The use or absence of the article in the original where the “Holy Spirit” is spoken of cannot always be decided by grammatical rules, nor can the presence or absence of the article alone determine whether the reference is to the “Holy Spirit.”Examples where the Person is meant when the article is absent are Matthew 22:43 (the article is used in Mark 12:36 ); Acts 4:25 , RV (absent in some texts); 19:2,6; Romans 14:17 ; 1 Corinthians 2:4 ; Galatians 5:25 (twice); 1 Peter 1:2 . Sometimes the absence is to be accounted for by the fact that Pneuma (like Theos) is substantially a proper name, e.g., in John 7:39 . As a general rule the article is present where the subject of the teaching is the Personality of the Holy Spirit, e.g., John 14:26 , where He is spoken of in distinction from the Father and the Son. See also 15:26 and cp. Luke 3:22 .

In Galatians 3:3 , in the phrase “having begun in the Spirit,” it is difficult to say whether the reference is to the “Holy Spirit” or to the quickened spirit of the believer; that it possibly refers to the latter is not to be determined by the absence of the article, but by the contrast with “the flesh;” on the other hand, the contrast may be between the “Holy Spirit” who in the believer sets His seal on the perfect work of Christ, and the flesh which seeks to better itself by works of its own. There is no preposition before either noun, and if the reference is to the quickened spirit it cannot be dissociated from the operation of the “Holy Spirit.” In Galatians 4:29 the phrase “after the Spirit” signifies “by supernatural power,” in contrast to “after the flesh,” i.e., “by natural power,” and the reference must be to the “Holy Spirit;” so in Galatians 5:17 .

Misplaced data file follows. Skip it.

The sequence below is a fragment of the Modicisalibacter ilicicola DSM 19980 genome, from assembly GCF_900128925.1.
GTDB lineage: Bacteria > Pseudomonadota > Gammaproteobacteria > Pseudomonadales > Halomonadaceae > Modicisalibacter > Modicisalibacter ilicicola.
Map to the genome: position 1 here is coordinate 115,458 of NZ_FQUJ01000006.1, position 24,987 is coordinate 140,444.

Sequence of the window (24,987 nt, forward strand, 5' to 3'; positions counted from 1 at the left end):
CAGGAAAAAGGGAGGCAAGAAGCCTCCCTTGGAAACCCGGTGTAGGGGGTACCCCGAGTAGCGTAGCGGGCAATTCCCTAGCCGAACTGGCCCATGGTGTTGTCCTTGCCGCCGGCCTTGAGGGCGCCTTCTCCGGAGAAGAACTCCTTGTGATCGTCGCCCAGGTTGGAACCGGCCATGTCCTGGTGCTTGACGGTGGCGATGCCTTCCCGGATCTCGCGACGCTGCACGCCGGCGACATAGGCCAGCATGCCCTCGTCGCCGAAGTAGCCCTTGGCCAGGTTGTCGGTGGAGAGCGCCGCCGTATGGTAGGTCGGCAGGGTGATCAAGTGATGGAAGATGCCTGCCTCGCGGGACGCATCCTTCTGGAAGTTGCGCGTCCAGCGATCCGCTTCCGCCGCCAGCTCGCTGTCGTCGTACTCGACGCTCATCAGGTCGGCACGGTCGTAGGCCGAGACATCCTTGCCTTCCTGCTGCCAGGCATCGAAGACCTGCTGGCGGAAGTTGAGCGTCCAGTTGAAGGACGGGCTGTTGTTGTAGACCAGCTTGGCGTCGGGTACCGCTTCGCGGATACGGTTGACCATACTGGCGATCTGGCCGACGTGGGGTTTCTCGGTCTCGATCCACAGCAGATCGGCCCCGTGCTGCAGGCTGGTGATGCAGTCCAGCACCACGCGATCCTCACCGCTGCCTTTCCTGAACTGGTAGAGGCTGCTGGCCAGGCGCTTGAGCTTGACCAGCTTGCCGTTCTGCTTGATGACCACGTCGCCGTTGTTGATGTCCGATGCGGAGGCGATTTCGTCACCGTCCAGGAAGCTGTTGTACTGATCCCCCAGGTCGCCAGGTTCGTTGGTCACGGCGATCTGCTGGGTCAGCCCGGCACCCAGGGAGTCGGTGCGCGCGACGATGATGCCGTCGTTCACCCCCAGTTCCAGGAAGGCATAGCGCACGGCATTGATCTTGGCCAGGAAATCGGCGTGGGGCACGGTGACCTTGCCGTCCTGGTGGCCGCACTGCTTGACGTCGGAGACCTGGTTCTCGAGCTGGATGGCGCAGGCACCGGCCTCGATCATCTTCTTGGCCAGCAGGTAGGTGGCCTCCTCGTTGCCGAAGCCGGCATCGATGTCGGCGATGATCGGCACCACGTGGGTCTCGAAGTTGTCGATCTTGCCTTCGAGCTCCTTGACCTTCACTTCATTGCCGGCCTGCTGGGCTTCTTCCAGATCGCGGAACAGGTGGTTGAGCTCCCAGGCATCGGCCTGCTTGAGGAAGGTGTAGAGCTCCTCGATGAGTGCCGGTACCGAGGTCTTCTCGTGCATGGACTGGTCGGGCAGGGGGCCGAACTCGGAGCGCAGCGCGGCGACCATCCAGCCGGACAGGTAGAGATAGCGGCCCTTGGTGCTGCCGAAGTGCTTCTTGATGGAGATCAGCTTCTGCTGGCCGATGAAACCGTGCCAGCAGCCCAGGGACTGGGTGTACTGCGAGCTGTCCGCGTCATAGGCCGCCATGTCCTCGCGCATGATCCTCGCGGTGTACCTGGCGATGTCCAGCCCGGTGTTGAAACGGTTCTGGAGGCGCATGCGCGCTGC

The full title with the article before both pneuma and hagios (the “resumptive” use of the article), lit., “the Spirit the Holy,” stresses the character of the Person, e.g., Matthew 12:32 ; Mark 3:29 ; 12:36 ; 13:11 ; Luke 2:26 ; 10:21 (RV); John 14:26 ; Acts 1:16 ; 5:3 ; 7:51 ; 10:44,47 ; 13:2 ; 15:28 ; 19:6 ; 20:23,28 ; 21:11 ; 28:25 ; Ephesians 4:30 ; Hebrews 3:7 ; 9:8 ; 10:15 .

The Personality of the Spirit is emphasized at the expense of strict grammatical procedure in John 14:26 ; 15:26 ; 16:8,13,14 , where the emphatic pronoun ekeinos, “He,” is used of Him in the masculine, whereas the noun pneuma is neuter in Greek, while the corresponding word in Aramaic, the language in which our Lord probably spoke, is feminine (rucha, cp. Heb. ruach). The rendering “itself” in Romans 8:16,26 , due to the Greek gender, is corrected to “Himself” in the RV.

The subject of the “Holy Spirit” in the NT may be considered as to His Divine attributes; His distinct Personality in the Godhead; His operation in connection with the Lord Jesus in His birth, His life, His baptism, His death; His operations in the world; in the church; His having been sent at Pentecost by the Father and by Christ; His operations in the individual believer; in local churches; His operations in the production of Holy Scripture; His work in the world, etc.


Spiritual